Family and Friends of the Hobson Family - Chapman Legacy Society
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Gifts Established:

  • Robert Louis Hobson Memorial Scholarship in Psychology | Est. 1974
brick engraved with name Family and Friends of the Hobson Family

Family and Friends of the Hobson Family

When 30-year-old Robert Hobson arrived at The University of Tulsa in 1948 to teach psychology, the campus was enjoying a period of growth. J.L. Mabee had pledged to build two large dormitories; KWGS radio had begun broadcasting; Lorton Hall was newly completed, and the Petroleum Science Building was under construction.

Robert Hobson would help TU grow even more. A native of Blountsville, Florida, the newly hired professor was a multi-faceted and multi-talented individual. His career might have gone several directions. He was a psychologist, a college professor, a minister, and an inventor.

Hobson had served his country in World War II with the U.S. Air Force, training flight crew gunnery students. Most would have been content to do their duty and muster out, but Hobson’s keen mind conceived an improved training device, which was named the Hobson-Strand Flexible Gunnery Trainer.

Before coming to Tulsa, he was an assistant to the director of the educational division at Purdue University, where he obtained his master’s and doctorate. He had earned his bachelor’s degree from Grinnell College.

Despite his relative youth, Hobson impressed university officials. In 1956, he became chairman of the psychology department shortly before his 38th birthday, making him one of the youngest individuals ever heading a TU liberal arts college division. He wrote several papers and pamphlets on psychological evaluation and was considered a specialist in labor problems and statistical data. A consultant to industry, he developed a measuring device for manager-employee relations called the Purdue Rating Scale for Administrators and Executives. Not surprisingly, he was listed in Who’s Who in Education.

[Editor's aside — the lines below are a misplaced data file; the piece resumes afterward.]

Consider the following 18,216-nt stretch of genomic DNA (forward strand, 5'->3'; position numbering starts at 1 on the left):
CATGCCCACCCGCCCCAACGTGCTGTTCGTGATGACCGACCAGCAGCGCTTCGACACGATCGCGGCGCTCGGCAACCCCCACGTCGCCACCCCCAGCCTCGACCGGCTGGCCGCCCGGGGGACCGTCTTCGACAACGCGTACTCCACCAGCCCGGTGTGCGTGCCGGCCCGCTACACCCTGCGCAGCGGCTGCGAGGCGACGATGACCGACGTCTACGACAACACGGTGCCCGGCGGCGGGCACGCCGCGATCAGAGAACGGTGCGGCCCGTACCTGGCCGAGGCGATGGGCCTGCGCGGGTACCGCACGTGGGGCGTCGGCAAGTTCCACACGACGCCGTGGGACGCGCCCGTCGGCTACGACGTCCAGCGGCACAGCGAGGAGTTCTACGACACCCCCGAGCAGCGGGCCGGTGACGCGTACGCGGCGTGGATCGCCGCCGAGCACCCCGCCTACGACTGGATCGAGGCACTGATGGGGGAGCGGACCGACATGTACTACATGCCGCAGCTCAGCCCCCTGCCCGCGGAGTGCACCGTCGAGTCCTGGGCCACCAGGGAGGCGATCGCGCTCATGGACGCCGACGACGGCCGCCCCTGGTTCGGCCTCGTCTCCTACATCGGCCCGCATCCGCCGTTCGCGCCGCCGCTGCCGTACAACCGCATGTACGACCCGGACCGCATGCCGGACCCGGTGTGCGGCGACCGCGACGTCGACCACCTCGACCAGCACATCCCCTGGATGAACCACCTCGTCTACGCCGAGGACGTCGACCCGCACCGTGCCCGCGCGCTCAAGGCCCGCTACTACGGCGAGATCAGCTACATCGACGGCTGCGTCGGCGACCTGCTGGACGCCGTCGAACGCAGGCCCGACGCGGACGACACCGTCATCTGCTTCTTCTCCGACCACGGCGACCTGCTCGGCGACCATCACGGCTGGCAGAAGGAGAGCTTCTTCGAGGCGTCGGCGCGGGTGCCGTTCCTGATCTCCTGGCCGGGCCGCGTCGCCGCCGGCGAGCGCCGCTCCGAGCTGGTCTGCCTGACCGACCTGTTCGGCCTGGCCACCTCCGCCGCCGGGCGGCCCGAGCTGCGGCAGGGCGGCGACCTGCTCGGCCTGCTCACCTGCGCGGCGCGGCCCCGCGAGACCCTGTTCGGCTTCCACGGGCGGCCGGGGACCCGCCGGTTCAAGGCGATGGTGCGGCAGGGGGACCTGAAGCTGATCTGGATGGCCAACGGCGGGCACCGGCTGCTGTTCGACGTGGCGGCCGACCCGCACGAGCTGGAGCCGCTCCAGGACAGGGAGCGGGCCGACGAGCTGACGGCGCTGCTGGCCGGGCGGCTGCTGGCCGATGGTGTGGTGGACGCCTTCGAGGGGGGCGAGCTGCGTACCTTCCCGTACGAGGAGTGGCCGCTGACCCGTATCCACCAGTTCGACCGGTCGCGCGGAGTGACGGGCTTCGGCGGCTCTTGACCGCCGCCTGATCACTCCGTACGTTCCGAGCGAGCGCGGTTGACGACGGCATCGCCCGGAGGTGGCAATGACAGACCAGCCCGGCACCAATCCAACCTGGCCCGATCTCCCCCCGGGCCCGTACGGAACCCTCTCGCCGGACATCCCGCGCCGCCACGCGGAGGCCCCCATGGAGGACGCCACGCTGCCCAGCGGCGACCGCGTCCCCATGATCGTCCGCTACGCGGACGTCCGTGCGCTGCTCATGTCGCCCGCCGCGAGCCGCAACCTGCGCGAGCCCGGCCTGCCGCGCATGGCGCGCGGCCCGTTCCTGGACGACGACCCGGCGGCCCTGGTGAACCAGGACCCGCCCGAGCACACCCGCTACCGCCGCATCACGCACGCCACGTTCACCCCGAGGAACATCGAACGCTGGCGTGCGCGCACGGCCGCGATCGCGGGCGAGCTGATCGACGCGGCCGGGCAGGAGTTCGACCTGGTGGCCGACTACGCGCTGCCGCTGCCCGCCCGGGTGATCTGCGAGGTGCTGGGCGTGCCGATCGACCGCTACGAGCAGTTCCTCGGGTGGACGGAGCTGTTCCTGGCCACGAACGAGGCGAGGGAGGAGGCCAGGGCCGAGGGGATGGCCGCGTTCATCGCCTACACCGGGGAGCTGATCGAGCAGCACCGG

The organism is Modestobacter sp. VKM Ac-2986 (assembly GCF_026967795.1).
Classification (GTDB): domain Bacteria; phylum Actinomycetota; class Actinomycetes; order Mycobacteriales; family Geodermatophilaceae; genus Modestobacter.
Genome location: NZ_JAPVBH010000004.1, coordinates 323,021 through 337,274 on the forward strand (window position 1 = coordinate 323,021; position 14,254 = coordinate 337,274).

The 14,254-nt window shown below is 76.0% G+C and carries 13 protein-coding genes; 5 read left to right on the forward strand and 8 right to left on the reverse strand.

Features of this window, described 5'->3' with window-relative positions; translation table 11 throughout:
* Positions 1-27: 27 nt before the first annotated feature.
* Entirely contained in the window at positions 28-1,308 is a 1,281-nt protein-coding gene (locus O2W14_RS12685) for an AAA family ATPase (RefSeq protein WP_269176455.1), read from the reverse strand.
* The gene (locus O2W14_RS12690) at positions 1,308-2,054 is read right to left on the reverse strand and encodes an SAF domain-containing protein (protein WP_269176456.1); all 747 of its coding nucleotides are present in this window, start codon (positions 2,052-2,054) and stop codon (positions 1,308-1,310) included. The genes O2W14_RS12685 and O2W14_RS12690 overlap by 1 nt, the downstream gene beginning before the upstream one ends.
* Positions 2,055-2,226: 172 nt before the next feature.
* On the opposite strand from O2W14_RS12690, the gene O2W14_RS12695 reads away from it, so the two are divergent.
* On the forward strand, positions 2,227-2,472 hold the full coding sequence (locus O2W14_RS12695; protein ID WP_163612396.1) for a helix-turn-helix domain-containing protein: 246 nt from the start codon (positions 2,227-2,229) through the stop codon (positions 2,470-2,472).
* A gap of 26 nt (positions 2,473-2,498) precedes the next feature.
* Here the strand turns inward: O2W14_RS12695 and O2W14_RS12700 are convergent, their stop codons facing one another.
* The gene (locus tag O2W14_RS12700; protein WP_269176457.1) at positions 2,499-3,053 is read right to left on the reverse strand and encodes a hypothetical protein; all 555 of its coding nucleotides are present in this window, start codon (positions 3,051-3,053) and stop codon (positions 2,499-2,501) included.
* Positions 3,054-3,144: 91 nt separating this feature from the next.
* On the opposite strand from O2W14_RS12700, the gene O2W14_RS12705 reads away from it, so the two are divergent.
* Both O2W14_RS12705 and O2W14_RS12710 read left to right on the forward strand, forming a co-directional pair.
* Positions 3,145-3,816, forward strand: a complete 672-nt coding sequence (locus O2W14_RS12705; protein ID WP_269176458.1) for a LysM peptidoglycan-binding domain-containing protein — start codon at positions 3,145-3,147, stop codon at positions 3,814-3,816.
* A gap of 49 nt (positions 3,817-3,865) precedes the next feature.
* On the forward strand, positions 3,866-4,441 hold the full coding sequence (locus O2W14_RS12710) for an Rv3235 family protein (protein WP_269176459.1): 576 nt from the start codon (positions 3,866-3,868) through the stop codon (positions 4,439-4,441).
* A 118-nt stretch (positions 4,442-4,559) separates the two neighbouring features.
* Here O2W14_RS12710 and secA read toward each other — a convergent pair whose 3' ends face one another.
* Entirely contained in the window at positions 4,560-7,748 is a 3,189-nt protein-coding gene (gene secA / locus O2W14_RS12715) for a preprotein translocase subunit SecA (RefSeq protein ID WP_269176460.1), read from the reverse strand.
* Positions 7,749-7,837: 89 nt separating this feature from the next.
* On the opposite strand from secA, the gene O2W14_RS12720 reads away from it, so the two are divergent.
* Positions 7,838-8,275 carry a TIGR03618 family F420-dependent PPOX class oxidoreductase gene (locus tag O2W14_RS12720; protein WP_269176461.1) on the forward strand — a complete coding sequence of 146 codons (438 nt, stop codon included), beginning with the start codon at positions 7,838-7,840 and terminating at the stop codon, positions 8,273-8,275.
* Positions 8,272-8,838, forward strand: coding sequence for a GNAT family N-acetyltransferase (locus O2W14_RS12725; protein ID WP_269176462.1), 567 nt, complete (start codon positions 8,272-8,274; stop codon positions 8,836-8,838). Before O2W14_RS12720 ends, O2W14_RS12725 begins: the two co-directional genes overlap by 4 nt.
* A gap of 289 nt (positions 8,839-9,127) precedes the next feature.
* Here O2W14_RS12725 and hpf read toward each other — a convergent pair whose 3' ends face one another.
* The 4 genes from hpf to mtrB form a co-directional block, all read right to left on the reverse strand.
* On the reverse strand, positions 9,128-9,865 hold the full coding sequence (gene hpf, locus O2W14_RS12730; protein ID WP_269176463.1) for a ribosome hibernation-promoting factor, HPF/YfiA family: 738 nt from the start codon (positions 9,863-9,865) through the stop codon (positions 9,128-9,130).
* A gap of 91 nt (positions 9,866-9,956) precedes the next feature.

But it wasn’t all about career. Hobson and his wife, Elizabeth, reared three sons — James, William and Henry; and three daughters, Barbara Montelbano, Linda Underwood and Caroline Bessey. And somehow, Dr. Hobson managed to find time to follow the example of his father, the Rev. Claude C. Hobson, a Congregational minister. Robert Hobson studied and became both a Congregational and United Brethren minister.

After heading the Psychology Department for 16 years, Dr. Hobson returned to teaching. Not long after, he died of a heart attack in January 1973 at the age of 54. The following year, in his memory, colleagues, family, students, and former students established the Robert Louis Hobson Memorial Scholarship in Psychology.

The University of Tulsa sincerely appreciates those who funded this important scholarship, which helped students pursuing degrees in psychology to complete their studies while honoring the legacy of a popular TU faculty leader.